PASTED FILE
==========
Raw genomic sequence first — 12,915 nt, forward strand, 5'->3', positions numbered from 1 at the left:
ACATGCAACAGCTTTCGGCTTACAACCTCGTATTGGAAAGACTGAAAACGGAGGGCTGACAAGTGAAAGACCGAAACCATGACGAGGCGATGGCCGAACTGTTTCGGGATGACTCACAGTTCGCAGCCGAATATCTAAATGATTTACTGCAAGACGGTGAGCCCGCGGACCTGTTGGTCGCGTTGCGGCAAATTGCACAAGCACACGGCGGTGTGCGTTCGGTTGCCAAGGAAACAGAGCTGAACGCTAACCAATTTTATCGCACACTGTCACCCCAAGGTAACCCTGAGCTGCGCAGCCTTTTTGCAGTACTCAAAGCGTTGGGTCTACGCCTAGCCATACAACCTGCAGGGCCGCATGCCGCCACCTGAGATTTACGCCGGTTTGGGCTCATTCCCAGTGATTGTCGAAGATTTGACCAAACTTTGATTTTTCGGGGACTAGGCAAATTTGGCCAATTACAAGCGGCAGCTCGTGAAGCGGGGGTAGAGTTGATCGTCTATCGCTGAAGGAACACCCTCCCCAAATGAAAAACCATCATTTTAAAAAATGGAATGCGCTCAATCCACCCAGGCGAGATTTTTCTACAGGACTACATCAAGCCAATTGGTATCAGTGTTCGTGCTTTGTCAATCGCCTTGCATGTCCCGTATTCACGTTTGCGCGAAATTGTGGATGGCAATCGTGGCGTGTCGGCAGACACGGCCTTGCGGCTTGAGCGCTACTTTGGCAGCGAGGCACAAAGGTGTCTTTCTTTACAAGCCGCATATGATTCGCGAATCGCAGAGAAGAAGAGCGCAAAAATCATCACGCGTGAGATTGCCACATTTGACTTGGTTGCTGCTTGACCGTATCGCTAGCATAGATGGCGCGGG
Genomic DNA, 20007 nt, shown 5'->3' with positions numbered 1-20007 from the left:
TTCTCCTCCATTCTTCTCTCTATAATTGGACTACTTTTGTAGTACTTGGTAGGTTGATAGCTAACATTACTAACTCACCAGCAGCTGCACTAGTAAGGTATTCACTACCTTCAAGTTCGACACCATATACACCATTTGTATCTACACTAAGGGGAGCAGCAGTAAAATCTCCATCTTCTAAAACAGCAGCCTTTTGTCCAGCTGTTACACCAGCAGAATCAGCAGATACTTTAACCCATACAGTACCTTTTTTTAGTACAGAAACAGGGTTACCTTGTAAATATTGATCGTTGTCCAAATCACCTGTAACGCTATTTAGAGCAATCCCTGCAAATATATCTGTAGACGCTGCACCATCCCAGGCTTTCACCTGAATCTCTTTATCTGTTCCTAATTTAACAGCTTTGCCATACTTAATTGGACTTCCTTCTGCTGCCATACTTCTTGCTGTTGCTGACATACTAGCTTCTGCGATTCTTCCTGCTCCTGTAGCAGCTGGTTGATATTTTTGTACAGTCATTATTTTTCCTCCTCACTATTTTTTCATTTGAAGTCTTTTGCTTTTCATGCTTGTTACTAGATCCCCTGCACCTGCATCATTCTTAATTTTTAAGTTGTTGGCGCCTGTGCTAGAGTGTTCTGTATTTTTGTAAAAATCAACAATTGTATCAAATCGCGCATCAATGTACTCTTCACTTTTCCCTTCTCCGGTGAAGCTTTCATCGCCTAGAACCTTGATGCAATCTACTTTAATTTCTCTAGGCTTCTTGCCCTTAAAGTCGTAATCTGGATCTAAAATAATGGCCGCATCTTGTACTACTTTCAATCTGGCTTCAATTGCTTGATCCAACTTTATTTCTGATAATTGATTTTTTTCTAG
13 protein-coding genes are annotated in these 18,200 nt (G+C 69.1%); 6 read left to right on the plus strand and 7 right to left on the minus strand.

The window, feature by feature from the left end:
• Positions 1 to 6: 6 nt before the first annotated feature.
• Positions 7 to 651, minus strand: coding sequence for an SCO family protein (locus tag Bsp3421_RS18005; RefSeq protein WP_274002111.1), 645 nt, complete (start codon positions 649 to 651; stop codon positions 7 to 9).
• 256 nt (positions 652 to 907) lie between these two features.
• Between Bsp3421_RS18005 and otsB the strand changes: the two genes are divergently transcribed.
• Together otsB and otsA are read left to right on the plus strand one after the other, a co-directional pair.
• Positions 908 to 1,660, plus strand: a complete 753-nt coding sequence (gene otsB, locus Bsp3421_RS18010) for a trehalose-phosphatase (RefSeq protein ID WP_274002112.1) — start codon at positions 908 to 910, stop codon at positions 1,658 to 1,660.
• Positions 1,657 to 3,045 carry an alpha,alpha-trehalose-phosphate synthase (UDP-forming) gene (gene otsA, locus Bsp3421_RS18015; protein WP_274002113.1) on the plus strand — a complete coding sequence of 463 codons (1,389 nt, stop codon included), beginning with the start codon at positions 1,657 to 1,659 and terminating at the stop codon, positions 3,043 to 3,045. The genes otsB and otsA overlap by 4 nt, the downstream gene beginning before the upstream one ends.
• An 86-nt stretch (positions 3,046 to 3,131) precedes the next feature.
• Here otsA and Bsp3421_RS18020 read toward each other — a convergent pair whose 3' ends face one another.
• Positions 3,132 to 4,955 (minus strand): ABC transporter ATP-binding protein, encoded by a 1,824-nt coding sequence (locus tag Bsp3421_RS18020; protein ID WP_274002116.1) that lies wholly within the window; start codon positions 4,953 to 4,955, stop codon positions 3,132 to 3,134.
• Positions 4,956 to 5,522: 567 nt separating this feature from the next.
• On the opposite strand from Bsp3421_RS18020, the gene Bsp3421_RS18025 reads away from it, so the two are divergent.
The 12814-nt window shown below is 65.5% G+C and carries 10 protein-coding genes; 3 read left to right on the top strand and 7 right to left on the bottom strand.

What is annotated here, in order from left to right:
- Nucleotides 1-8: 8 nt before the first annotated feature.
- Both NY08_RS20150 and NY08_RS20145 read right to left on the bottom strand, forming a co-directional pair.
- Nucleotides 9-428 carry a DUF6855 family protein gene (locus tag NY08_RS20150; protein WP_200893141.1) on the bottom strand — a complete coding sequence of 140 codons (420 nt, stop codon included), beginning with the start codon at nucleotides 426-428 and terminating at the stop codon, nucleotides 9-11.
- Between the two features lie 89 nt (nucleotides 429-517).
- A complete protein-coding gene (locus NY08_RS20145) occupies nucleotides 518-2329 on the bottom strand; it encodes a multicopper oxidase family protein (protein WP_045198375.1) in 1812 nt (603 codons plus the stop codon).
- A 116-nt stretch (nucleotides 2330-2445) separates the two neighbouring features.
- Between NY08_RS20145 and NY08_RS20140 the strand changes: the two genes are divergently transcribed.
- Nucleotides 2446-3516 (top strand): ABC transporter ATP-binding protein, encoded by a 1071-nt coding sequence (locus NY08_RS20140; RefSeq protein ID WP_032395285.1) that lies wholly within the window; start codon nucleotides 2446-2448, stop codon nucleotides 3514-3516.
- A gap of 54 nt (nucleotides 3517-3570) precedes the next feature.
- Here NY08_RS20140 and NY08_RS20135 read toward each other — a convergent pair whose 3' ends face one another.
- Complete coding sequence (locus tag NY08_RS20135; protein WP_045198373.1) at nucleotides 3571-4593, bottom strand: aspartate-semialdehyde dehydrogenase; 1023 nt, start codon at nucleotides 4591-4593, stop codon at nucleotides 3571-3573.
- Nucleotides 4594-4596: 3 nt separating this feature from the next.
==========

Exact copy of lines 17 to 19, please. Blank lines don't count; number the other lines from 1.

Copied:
• Positions 4,956 to 5,522: 567 nt separating this feature from the next.
• On the opposite strand from Bsp3421_RS18020, the gene Bsp3421_RS18025 reads away from it, so the two are divergent.
The 12814-nt window shown below is 65.5% G+C and carries 10 protein-coding genes; 3 read left to right on the top strand and 7 right to left on the bottom strand.